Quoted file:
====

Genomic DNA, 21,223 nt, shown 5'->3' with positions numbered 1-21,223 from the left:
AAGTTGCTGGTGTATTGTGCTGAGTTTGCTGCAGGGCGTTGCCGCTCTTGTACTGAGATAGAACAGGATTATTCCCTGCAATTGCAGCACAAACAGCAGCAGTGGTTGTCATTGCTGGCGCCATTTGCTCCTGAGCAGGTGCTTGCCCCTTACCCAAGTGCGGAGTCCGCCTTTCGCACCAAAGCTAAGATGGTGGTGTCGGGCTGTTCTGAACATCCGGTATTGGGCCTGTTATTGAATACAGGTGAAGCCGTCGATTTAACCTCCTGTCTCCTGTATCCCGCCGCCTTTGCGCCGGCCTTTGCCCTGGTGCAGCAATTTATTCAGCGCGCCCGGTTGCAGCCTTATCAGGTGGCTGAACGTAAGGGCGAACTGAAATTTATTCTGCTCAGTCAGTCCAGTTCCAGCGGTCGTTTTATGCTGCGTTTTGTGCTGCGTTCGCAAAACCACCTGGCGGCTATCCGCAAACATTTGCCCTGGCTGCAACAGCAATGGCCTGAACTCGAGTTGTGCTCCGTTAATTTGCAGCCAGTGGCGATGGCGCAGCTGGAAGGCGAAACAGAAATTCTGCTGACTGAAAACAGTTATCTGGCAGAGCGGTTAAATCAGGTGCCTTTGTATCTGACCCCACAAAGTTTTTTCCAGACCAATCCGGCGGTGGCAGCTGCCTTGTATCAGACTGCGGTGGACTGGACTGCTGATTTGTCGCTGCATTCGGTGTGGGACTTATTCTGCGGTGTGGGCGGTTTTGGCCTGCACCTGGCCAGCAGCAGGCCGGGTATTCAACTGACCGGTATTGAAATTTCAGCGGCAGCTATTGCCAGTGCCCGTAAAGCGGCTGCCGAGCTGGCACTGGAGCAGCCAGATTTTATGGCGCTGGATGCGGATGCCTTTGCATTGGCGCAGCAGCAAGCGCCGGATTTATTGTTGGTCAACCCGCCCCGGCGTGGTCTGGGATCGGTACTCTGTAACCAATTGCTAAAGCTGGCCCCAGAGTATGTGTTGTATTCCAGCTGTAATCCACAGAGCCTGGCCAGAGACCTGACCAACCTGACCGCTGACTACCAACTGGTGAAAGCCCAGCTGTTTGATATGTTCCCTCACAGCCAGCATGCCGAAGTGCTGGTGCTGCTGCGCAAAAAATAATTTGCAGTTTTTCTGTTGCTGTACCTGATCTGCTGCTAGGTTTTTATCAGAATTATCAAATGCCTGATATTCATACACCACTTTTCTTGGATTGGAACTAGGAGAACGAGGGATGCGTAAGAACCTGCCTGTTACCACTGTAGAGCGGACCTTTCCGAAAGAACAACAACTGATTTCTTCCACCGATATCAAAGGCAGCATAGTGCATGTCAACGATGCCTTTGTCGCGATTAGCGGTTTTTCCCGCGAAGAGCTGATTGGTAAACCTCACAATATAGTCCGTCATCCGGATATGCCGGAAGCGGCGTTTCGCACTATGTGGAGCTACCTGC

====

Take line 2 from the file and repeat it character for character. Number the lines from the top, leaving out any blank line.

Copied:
AAGTTGCTGGTGTATTGTGCTGAGTTTGCTGCAGGGCGTTGCCGCTCTTGTACTGAGATAGAACAGGATTATTCCCTGCAATTGCAGCACAAACAGCAGCAGTGGTTGTCATTGCTGGCGCCATTTGCTCCTGAGCAGGTGCTTGCCCCTTACCCAAGTGCGGAGTCCGCCTTTCGCACCAAAGCTAAGATGGTGGTGTCGGGCTGTTCTGAACATCCGGTATTGGGCCTGTTATTGAATACAGGTGAAGCCGTCGATTTAACCTCCTGTCTCCTGTATCCCGCCGCCTTTGCGCCGGCCTTTGCCCTGGTGCAGCAATTTATTCAGCGCGCCCGGTTGCAGCCTTATCAGGTGGCTGAACGTAAGGGCGAACTGAAATTTATTCTGCTCAGTCAGTCCAGTTCCAGCGGTCGTTTTATGCTGCGTTTTGTGCTGCGTTCGCAAAACCACCTGGCGGCTATCCGCAAACATTTGCCCTGGCTGCAACAGCAATGGCCTGAACTCGAGTTGTGCTCCGTTAATTTGCAGCCAGTGGCGATGGCGCAGCTGGAAGGCGAAACAGAAATTCTGCTGACTGAAAACAGTTATCTGGCAGAGCGGTTAAATCAGGTGCCTTTGTATCTGACCCCACAAAGTTTTTTCCAGACCAATCCGGCGGTGGCAGCTGCCTTGTATCAGACTGCGGTGGACTGGACTGCTGATTTGTCGCTGCATTCGGTGTGGGACTTATTCTGCGGTGTGGGCGGTTTTGGCCTGCACCTGGCCAGCAGCAGGCCGGGTATTCAACTGACCGGTATTGAAATTTCAGCGGCAGCTATTGCCAGTGCCCGTAAAGCGGCTGCCGAGCTGGCACTGGAGCAGCCAGATTTTATGGCGCTGGATGCGGATGCCTTTGCATTGGCGCAGCAGCAAGCGCCGGATTTATTGTTGGTCAACCCGCCCCGGCGTGGTCTGGGATCGGTACTCTGTAACCAATTGCTAAAGCTGGCCCCAGAGTATGTGTTGTATTCCAGCTGTAATCCACAGAGCCTGGCCAGAGACCTGACCAACCTGACCGCTGACTACCAACTGGTGAAAGCCCAGCTGTTTGATATGTTCCCTCACAGCCAGCATGCCGAAGTGCTGGTGCTGCTGCGCAAAAAATAATTTGCAGTTTTTCTGTTGCTGTACCTGATCTGCTGCTAGGTTTTTATCAGAATTATCAAATGCCTGATATTCATACACCACTTTTCTTGGATTGGAACTAGGAGAACGAGGGATGCGTAAGAACCTGCCTGTTACCACTGTAGAGCGGACCTTTCCGAAAGAACAACAACTGATTTCTTCCACCGATATCAAAGGCAGCATAGTGCATGTCAACGATGCCTTTGTCGCGATTAGCGGTTTTTCCCGCGAAGAGCTGATTGGTAAACCTCACAATATAGTCCGTCATCCGGATATGCCGGAAGCGGCGTTTCGCACTATGTGGAGCTACCTGC